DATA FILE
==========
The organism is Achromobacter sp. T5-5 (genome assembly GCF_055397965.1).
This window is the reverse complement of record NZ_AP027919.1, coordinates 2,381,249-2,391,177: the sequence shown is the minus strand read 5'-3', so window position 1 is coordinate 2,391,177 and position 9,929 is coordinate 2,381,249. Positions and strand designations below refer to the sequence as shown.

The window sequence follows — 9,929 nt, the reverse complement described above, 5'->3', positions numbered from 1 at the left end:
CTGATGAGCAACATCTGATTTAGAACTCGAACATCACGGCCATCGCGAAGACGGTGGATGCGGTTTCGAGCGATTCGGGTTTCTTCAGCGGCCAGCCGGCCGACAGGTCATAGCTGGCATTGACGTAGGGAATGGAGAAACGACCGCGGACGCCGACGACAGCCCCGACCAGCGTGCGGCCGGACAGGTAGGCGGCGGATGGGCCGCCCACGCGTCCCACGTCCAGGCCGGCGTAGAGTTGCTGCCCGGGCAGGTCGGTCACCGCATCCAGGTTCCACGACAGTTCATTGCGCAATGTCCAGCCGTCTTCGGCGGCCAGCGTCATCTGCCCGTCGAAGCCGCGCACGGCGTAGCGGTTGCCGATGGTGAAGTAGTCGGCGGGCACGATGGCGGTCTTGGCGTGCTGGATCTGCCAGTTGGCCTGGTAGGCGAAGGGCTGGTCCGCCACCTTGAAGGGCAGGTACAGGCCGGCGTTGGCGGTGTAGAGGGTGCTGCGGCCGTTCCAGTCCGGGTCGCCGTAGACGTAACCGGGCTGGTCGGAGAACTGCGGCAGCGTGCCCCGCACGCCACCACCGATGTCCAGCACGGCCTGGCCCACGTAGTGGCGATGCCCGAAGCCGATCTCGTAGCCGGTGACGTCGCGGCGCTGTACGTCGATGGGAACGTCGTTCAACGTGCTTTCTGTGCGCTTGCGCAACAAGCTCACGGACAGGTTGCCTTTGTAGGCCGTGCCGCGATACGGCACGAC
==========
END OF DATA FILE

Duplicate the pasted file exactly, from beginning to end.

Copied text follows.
The organism is Achromobacter sp. T5-5 (genome assembly GCF_055397965.1).
This window is the reverse complement of record NZ_AP027919.1, coordinates 2,381,249-2,391,177: the sequence shown is the minus strand read 5'-3', so window position 1 is coordinate 2,391,177 and position 9,929 is coordinate 2,381,249. Positions and strand designations below refer to the sequence as shown.

The window sequence follows — 9,929 nt, the reverse complement described above, 5'->3', positions numbered from 1 at the left end:
CTGATGAGCAACATCTGATTTAGAACTCGAACATCACGGCCATCGCGAAGACGGTGGATGCGGTTTCGAGCGATTCGGGTTTCTTCAGCGGCCAGCCGGCCGACAGGTCATAGCTGGCATTGACGTAGGGAATGGAGAAACGACCGCGGACGCCGACGACAGCCCCGACCAGCGTGCGGCCGGACAGGTAGGCGGCGGATGGGCCGCCCACGCGTCCCACGTCCAGGCCGGCGTAGAGTTGCTGCCCGGGCAGGTCGGTCACCGCATCCAGGTTCCACGACAGTTCATTGCGCAATGTCCAGCCGTCTTCGGCGGCCAGCGTCATCTGCCCGTCGAAGCCGCGCACGGCGTAGCGGTTGCCGATGGTGAAGTAGTCGGCGGGCACGATGGCGGTCTTGGCGTGCTGGATCTGCCAGTTGGCCTGGTAGGCGAAGGGCTGGTCCGCCACCTTGAAGGGCAGGTACAGGCCGGCGTTGGCGGTGTAGAGGGTGCTGCGGCCGTTCCAGTCCGGGTCGCCGTAGACGTAACCGGGCTGGTCGGAGAACTGCGGCAGCGTGCCCCGCACGCCACCACCGATGTCCAGCACGGCCTGGCCCACGTAGTGGCGATGCCCGAAGCCGATCTCGTAGCCGGTGACGTCGCGGCGCTGTACGTCGATGGGAACGTCGTTCAACGTGCTTTCTGTGCGCTTGCGCAACAAGCTCACGGACAGGTTGCCTTTGTAGGCCGTGCCGCGATACGGCACGAC